‘True meaning of Anzac Day‘, Canberra Times, 7 May 2013
The author writes of a relative, disabled in the Vietnam War. His article warns about overglamourising Anzac Day, risking the loss of its real meaning, and confusing the rituals appropriate to a modern professional army with the remembrance of volunteer forces in past wars. The author describes an Anzac Day tribute to his relative after his death.
The men who arranged this wonderful tribute to Joe exemplified the true spirit of Anzac Day. Theirs was not some confected emotion, some theme park tinkering. These men had been proud to serve with Joe, had grieved for him in his appalling wounds and shattered life, respected his family in their grief and caring, and done what they could for him and were proud to march on their day beside him.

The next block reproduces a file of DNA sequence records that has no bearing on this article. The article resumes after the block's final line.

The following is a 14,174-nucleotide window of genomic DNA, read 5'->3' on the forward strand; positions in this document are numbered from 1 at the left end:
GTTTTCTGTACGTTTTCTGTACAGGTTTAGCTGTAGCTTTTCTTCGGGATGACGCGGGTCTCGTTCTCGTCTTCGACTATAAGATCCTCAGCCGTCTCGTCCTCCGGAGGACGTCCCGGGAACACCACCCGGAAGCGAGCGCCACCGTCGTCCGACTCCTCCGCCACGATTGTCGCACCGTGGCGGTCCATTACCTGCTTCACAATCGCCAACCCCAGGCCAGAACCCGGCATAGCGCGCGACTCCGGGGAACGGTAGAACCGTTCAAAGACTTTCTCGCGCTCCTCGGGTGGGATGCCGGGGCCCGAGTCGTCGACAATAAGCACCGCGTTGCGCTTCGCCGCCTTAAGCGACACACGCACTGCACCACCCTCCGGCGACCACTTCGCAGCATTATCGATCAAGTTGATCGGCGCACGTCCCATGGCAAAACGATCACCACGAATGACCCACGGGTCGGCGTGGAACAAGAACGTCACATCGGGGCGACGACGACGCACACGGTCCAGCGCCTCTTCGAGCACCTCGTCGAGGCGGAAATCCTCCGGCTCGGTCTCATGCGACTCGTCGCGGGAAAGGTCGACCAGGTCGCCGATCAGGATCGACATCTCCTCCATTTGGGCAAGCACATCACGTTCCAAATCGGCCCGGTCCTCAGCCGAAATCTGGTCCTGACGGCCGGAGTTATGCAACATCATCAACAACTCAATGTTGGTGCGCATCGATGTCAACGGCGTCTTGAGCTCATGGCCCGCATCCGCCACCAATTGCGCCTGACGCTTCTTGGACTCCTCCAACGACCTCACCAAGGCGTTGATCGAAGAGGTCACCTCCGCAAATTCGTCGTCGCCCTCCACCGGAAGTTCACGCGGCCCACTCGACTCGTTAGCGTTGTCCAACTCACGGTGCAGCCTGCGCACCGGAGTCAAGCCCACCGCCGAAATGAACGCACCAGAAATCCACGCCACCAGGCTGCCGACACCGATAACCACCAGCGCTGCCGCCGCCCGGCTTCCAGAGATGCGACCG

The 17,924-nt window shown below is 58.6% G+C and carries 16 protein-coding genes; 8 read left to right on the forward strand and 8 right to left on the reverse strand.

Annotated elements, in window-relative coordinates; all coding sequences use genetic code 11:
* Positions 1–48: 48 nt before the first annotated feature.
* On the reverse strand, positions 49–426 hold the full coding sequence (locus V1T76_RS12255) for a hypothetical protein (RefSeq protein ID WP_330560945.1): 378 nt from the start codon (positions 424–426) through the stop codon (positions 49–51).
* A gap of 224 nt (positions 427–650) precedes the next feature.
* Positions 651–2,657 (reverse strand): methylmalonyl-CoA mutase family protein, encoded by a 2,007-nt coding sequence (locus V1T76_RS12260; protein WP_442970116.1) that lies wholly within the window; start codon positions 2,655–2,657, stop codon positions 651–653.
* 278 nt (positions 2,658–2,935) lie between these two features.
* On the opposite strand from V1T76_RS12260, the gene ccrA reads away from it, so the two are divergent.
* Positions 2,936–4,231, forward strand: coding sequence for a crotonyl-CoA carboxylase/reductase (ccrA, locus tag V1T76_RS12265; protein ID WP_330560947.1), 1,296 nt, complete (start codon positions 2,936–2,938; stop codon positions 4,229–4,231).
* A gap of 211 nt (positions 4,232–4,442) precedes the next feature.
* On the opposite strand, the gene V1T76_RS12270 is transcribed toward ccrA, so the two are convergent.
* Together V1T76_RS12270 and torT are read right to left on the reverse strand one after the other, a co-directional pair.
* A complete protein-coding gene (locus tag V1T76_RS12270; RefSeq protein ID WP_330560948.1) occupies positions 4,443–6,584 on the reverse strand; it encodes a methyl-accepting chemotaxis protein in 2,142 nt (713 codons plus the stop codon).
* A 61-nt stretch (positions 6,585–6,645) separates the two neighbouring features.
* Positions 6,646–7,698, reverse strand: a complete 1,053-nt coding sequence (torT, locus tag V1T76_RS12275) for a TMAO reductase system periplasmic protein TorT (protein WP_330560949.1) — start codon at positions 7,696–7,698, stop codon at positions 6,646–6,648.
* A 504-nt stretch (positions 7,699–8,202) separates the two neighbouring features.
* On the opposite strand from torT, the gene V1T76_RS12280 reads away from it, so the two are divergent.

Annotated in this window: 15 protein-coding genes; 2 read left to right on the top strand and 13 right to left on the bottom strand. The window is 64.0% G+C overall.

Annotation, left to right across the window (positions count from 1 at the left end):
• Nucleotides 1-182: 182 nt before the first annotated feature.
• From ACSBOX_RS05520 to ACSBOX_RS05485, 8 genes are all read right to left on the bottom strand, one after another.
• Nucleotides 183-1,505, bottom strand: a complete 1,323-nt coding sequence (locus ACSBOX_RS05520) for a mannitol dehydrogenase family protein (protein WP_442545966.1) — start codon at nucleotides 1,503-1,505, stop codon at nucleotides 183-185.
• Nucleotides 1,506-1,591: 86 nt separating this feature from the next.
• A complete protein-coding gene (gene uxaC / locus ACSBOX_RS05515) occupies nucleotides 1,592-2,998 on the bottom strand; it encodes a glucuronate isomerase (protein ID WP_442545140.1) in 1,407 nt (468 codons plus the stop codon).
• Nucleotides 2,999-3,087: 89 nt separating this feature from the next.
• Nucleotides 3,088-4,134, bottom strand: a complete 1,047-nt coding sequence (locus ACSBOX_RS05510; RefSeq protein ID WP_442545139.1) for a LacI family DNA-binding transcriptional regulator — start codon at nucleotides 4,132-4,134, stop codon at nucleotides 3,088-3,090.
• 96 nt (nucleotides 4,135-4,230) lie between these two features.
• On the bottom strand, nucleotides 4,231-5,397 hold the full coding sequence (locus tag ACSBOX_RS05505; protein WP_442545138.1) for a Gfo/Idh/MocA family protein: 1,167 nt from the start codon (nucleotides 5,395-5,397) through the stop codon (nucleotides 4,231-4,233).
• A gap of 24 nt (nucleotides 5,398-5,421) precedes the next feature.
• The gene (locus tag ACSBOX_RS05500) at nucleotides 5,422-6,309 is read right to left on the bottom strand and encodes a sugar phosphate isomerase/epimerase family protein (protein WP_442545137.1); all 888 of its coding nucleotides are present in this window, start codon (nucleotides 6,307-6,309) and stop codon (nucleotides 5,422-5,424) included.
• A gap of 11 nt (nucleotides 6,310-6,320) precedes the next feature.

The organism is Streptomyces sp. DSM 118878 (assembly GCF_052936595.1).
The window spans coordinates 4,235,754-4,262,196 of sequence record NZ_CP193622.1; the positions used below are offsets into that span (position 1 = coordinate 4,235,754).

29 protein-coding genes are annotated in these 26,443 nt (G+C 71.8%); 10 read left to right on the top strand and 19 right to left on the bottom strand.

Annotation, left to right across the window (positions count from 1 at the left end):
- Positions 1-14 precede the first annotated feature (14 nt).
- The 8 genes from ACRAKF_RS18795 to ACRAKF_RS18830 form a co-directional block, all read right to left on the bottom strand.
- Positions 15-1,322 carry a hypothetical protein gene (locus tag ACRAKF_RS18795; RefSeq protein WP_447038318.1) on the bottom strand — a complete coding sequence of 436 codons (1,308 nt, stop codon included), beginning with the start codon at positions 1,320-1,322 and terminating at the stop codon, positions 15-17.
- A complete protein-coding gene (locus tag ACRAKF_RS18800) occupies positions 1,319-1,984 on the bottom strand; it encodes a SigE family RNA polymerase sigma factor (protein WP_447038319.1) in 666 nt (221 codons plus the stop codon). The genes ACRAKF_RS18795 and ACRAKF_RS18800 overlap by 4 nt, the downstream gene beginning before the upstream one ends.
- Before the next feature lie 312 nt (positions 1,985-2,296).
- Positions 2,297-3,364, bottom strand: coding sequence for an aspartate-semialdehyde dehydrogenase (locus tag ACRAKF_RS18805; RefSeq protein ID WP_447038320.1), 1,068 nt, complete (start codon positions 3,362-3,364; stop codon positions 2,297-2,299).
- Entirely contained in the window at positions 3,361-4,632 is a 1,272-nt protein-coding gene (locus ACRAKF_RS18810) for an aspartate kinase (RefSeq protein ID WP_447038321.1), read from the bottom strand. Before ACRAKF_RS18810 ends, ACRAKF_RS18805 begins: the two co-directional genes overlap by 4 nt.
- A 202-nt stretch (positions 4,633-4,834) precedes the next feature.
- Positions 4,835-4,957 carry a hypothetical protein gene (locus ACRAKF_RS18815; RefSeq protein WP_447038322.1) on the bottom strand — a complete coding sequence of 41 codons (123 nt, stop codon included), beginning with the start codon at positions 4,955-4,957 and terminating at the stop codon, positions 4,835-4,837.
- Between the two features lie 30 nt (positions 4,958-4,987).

Australians need to be very careful with Anzac Day. We speak with respect of those who were killed and we honour their sacrifice. We need to enter, deeply, into the grief that their loss caused and which might continue even beyond the first generation. We need to remember those whose lives were ruined by war and the long, lingering years in which they were forgotten but to a few. We need to be concerned about the effect on the lives of those who care for them and sustain them…
The emotions of Anzac Day are complex and varied. They must never be fake or contrived. We must never confuse the commemoration of Anzac Day with a celebration of our military and their service in war and peace. The military have their own appropriate and legitimate ways of doing this; their own ceremonies and rituals. Anzac Day is about their stories but it is not about them and if we blur the lines we diminish the day for everyone. Anzac Day is about men who served with blokes like Joe and honour their memory.